Tributes paid to astronomer Sir Bernard Lovell
ONE of Bristol's most celebrated academics has died at the age of 98.
Scientist Sir Bernard Lovell, who has a school named after him in Oldland Common, died on Monday.
He is survived by four of his five children, 14 grandchildren and 14 great-grandchildren.
A few years ago Sir Bernard was named as one of the greatest astronomers of all time – close behind Galileo and Isaac Newton.
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One of his greatest achievements was setting up the famous Jodrell Bank radio telescope which helped scientists explore outer space.
He is well-known in his field as a leader in radio astronomy, and carried out important research on cosmic rays and radar systems.
Born in Oldland Common in 1913 Sir Bernard studied physics at the University of Bristol, obtaining his doctorate in 1936.
Having moved to Manchester University, he worked in the cosmic ray research team there until the outbreak of the Second World War.
He worked for the TRE radar agency during the war, developing systems to be installed in aircraft.
In 1946, he received an OBE, and after the war he set up a radio telescope at the Jodrell Bank observatory outside Manchester. With university funding he constructed the then-largest steerable radio telescope in the world, which now bears his name: the Lovell Telescope.
In 1961 he was knighted for his important contributions to the development of radio astronomy.
In 2002, he visited the school named after him to open a new arts centre, returning for the first time since opening the school in 1972.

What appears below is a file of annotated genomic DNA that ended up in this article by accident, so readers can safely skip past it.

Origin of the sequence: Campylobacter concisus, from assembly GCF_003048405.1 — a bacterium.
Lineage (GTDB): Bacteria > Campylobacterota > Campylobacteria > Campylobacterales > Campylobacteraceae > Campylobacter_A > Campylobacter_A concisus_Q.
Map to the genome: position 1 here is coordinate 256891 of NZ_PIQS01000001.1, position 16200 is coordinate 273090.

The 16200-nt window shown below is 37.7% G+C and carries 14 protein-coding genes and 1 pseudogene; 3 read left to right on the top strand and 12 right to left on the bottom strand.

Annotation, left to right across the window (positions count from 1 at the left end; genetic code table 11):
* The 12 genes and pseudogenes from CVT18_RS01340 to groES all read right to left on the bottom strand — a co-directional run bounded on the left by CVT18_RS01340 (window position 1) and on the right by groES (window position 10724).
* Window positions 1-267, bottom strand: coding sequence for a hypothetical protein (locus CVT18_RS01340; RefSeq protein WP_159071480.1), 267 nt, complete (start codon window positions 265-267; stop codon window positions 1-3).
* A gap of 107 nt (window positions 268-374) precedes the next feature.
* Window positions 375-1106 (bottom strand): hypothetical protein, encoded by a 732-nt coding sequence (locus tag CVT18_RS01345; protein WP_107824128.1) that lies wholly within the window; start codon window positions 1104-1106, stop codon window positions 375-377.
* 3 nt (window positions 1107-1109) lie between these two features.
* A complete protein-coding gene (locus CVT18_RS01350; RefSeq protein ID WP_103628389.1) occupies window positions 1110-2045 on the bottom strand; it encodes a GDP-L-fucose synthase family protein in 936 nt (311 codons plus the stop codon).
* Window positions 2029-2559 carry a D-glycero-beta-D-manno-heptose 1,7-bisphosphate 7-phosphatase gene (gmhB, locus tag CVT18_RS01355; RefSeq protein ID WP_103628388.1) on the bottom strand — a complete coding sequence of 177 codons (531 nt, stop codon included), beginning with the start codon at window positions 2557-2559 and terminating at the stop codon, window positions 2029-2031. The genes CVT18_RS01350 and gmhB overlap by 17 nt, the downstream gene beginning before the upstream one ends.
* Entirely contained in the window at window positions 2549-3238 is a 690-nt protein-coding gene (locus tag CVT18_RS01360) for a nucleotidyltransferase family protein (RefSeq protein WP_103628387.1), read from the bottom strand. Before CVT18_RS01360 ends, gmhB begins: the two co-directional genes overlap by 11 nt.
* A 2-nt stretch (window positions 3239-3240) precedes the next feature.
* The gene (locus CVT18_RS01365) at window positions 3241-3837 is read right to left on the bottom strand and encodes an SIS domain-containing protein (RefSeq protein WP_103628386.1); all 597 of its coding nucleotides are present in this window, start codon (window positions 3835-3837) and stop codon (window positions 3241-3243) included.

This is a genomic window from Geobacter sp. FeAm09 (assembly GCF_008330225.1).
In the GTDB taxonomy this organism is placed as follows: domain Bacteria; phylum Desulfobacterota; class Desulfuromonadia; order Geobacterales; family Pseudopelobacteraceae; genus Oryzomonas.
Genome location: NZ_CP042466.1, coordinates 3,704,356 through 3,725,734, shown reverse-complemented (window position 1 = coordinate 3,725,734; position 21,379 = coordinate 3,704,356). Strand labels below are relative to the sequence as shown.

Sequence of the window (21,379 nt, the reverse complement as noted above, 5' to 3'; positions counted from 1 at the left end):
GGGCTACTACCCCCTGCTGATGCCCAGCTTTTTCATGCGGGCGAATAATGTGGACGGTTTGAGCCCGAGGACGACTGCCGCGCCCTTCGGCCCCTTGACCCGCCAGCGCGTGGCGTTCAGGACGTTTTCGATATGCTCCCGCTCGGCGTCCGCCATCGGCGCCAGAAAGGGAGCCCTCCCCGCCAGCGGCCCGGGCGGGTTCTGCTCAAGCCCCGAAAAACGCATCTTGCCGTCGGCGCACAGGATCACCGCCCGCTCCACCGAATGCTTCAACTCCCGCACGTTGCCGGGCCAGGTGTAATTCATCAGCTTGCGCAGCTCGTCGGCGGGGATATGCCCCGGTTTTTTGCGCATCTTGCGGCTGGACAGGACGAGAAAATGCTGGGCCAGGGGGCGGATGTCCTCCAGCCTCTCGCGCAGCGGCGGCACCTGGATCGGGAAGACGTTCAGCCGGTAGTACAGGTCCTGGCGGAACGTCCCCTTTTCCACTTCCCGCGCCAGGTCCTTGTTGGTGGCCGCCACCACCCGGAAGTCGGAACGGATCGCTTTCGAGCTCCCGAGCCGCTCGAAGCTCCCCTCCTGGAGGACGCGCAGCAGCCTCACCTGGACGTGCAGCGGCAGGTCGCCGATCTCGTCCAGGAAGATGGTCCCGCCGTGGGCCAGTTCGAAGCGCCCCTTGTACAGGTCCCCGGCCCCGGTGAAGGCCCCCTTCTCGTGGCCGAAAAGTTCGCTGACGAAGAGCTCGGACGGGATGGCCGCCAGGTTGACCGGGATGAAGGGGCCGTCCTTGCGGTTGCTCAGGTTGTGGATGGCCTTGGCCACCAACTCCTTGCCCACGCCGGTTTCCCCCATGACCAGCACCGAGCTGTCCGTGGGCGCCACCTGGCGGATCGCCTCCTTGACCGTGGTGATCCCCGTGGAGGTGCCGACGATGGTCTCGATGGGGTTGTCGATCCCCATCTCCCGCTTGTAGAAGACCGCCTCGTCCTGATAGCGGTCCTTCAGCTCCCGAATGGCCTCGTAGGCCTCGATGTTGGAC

University of Bristol professor of cosmology and astrophysics Mark Birkinshaw knew Sir Bernard.
"He was a leader of the radio development during the Second World War," Prof Birkinshaw said.
"In terms of getting money for radio astrology his detection of the Sputnik signals really put Jodrell Bank on the map and convinced both scientists and the military that they had to do something in this area.
"He demonstrated that from the earth we could check up on what was going on in space. But his real passion was radio stars and understanding the mechanics that cause instability on the magnetic fields of stars.
"Outside of that he was very interested in cricket and music but was a genuinely curious scientist."
Sir Bernard was Manchester University's Emeritus Professor of Radioastronomy. In a statement, the university said his legacy was "immense" and added that he was a great man who will be sorely missed.
Sir Bernard began working with engineer Sir Charles Husband to build the Lovell telescope in 1945 and it has since become a symbol of British science and engineering, and a landmark in Cheshire.
A hugely ambitious project at the time, the telescope was by far the world's largest when it was completed in 1957 and within days tracked the rocket that carried Sputnik 1 into orbit, marking the dawn of the space age.
Last year, Jodrell Bank Observatory was placed on the UK Government's shortlist for World Heritage Site status.
A Book of Condolence was opened at the Jodrell Bank Discovery Centre and an online version is available. Funeral arrange- ments will be announced later.